What strikes me as absurd and funny (or very sad, depending on my mood) is that at the preliminary levels of practice, at least, there really isn’t all that much difference between the meditation techniques and aims advocated by the different schools.  Granted, preliminary instructions differ – some are to focus on a physical sensation (like the breath), some to ‘note’ or label thoughts and sensations, others are to recite a mantra, while yet others are not to ‘do’ anything in particular and just sit there – but these really do strike me as being rather unimportant differences since they all wind up doing much the same thing, in the end.  It’s like different techniques for opening a jar – some people will insist that one ought to run water on the lid to loosen it up, others will say that we should just use our bare hands, and others will say “find a man to do it for you” – but in the final analysis each one of these methods results in unscrewing the lid.  Just so for meditation.  Whether using a mantra or the breath as an anchor, or doing without an anchor at all, we are teaching ourselves the same skills – patience, perseverance, and sensitivity to the particularities of and non-involvement with the ever-shifting contents of conscious awareness.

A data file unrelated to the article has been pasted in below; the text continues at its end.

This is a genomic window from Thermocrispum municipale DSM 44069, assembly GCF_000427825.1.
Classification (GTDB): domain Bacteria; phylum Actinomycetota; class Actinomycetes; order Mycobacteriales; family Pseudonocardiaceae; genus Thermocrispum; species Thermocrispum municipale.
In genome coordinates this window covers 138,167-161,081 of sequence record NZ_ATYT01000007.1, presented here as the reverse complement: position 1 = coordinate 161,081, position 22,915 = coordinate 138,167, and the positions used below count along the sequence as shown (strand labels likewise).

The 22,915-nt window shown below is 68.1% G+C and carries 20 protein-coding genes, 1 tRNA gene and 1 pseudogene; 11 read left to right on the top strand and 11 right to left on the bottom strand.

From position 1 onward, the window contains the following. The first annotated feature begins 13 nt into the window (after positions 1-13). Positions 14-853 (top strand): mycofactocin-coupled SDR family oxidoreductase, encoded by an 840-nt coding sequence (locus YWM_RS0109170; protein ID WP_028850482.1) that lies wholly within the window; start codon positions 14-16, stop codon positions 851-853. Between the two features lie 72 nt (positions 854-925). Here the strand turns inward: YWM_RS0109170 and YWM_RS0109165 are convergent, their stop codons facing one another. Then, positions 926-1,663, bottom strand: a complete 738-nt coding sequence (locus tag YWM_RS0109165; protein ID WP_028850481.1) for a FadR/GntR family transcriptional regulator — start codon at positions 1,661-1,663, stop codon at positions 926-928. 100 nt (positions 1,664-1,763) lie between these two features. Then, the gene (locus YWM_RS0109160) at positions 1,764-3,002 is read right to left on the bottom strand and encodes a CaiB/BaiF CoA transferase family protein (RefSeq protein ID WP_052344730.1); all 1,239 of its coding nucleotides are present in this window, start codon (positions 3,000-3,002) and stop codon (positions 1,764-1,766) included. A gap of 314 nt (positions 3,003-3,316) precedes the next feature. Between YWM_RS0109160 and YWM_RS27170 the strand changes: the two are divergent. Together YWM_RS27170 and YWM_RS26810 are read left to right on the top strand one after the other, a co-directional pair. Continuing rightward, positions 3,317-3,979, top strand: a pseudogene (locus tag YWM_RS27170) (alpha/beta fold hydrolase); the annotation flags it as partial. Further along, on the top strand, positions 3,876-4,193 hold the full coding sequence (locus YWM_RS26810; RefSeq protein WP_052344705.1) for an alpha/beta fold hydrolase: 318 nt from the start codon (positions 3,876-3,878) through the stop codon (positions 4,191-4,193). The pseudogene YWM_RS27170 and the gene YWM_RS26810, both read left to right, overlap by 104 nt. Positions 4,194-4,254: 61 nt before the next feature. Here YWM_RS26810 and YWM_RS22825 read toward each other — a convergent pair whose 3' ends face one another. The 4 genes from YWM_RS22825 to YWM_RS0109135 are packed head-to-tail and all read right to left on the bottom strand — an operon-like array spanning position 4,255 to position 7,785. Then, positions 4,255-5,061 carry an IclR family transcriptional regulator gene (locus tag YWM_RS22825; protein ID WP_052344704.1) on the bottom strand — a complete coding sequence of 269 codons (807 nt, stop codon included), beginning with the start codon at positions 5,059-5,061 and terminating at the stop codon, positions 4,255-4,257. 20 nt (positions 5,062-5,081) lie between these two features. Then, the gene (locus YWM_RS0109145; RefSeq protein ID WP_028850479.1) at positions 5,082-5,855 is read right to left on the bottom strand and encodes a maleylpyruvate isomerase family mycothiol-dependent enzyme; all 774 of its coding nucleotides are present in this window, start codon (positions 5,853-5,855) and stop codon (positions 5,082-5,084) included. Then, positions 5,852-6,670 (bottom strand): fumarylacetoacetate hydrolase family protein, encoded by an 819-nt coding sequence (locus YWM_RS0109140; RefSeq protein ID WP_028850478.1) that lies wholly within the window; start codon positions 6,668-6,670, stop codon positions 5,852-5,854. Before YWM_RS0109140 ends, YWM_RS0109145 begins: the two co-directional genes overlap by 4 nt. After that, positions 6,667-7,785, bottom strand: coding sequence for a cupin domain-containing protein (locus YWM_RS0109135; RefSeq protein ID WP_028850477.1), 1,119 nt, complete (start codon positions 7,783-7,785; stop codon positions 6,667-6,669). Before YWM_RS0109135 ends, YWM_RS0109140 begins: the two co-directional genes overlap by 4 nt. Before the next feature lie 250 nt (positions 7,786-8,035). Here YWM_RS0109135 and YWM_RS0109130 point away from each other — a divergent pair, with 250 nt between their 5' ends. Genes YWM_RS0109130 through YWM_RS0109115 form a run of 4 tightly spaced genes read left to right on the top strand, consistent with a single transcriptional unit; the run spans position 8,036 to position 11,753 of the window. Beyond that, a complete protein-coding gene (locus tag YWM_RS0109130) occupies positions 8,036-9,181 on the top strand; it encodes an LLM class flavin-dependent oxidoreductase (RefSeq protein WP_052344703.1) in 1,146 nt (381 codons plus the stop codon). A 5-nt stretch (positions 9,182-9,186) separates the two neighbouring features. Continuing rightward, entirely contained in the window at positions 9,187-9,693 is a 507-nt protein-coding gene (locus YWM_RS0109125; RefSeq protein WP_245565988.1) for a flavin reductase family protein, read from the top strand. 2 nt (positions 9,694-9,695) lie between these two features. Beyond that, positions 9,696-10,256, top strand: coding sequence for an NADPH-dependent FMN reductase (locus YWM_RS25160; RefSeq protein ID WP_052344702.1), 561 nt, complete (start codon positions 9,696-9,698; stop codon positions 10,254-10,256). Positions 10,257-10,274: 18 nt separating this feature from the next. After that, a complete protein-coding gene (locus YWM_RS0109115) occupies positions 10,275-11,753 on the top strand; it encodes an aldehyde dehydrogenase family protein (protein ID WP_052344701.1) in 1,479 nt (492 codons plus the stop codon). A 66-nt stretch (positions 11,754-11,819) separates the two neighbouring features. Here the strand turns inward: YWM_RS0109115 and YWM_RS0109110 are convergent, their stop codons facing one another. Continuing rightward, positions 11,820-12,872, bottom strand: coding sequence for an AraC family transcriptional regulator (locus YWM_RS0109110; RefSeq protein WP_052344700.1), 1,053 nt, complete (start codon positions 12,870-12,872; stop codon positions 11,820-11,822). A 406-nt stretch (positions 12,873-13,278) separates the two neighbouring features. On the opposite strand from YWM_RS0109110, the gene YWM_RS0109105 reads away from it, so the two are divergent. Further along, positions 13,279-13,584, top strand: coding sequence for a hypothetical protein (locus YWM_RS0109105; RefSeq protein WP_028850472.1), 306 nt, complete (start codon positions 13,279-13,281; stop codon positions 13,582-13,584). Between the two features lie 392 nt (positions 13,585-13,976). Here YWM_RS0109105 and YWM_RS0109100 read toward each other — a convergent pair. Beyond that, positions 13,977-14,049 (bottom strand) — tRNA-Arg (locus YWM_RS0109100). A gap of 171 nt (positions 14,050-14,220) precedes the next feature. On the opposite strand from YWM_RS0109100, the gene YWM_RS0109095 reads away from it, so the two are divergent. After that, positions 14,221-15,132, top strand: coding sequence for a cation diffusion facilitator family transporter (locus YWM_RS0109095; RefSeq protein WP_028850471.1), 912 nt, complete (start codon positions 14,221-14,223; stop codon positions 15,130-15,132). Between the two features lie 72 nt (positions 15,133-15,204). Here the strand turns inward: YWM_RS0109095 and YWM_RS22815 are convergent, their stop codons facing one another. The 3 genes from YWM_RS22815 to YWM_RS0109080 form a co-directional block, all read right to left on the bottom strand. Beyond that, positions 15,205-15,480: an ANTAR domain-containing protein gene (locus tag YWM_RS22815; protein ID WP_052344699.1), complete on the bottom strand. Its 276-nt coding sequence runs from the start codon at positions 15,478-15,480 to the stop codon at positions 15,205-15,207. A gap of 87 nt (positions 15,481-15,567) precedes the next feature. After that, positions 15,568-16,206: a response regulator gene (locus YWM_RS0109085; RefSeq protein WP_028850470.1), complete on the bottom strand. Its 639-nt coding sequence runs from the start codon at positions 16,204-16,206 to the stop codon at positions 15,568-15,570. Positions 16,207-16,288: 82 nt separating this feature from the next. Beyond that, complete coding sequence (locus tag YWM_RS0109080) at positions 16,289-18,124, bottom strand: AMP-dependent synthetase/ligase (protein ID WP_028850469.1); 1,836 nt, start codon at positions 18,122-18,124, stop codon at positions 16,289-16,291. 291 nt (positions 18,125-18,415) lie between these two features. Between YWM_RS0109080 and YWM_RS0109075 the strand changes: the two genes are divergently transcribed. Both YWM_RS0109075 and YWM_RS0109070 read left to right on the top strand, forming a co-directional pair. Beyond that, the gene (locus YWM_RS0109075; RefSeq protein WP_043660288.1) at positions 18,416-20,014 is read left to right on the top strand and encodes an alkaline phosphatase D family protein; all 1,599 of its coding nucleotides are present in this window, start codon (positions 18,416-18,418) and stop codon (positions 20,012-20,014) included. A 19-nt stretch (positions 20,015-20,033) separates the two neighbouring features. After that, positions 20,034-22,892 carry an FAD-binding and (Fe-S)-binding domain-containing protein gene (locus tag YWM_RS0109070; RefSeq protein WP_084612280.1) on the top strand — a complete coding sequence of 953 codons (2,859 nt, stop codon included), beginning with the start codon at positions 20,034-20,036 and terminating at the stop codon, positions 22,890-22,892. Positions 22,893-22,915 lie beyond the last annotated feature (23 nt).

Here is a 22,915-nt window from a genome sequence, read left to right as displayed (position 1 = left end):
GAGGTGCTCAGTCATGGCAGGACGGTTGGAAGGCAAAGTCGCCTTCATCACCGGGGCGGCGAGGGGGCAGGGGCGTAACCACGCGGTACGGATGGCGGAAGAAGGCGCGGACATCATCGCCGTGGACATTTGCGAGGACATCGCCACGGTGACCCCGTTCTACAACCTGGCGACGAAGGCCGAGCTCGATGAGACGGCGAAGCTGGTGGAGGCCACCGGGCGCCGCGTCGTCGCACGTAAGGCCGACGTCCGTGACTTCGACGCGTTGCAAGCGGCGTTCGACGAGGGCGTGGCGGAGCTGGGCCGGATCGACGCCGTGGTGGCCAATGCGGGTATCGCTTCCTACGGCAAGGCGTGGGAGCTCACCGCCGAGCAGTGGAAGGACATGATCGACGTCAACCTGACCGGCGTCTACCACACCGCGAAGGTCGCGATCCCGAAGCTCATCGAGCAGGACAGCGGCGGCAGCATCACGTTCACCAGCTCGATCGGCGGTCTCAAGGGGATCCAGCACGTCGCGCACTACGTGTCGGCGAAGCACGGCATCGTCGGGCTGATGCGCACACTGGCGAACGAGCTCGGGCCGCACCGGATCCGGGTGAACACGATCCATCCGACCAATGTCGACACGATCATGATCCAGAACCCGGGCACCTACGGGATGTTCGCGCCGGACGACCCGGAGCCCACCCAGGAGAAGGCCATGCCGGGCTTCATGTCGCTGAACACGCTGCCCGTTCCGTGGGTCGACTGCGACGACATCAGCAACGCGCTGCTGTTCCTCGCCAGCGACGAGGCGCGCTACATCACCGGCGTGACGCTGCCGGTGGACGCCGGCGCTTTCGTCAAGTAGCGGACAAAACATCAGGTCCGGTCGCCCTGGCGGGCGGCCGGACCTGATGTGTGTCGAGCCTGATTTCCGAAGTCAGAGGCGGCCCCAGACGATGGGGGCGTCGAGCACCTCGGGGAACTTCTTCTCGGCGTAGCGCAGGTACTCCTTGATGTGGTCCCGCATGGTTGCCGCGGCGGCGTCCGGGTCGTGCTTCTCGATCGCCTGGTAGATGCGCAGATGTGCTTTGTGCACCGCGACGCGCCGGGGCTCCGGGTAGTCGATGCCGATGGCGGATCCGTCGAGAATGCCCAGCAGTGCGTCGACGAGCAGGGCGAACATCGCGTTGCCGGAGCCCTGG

So if you are interested in Buddhist meditation, my suggestion is not to worry about the supposed vast and grave ‘differences’ between the preliminary techniques offered by the various schools.  Instead, you should try out different techniques and see which of them is a ‘best-fit’ for your personal temperament and then devote yourself to that practice wholeheartedly.  Which bit of advice is, I believe, one teaching that is held in common among all the Buddhist schools.

Meditation: Why?

People often have interesting views of what meditation is about and what it entails.  They imagine that meditation is some spaced-out, totally groovy thing – that one closes the eyes and it’s like an instant hit of acid.  Others think that when we sit down we can just stop thinking and move into incredible trance states, just like that.  All these people are wrong – no instant trances (unless you’re Ron Swanson) and it’s definitely not much like an acid trip.  Meditation is rather more like this: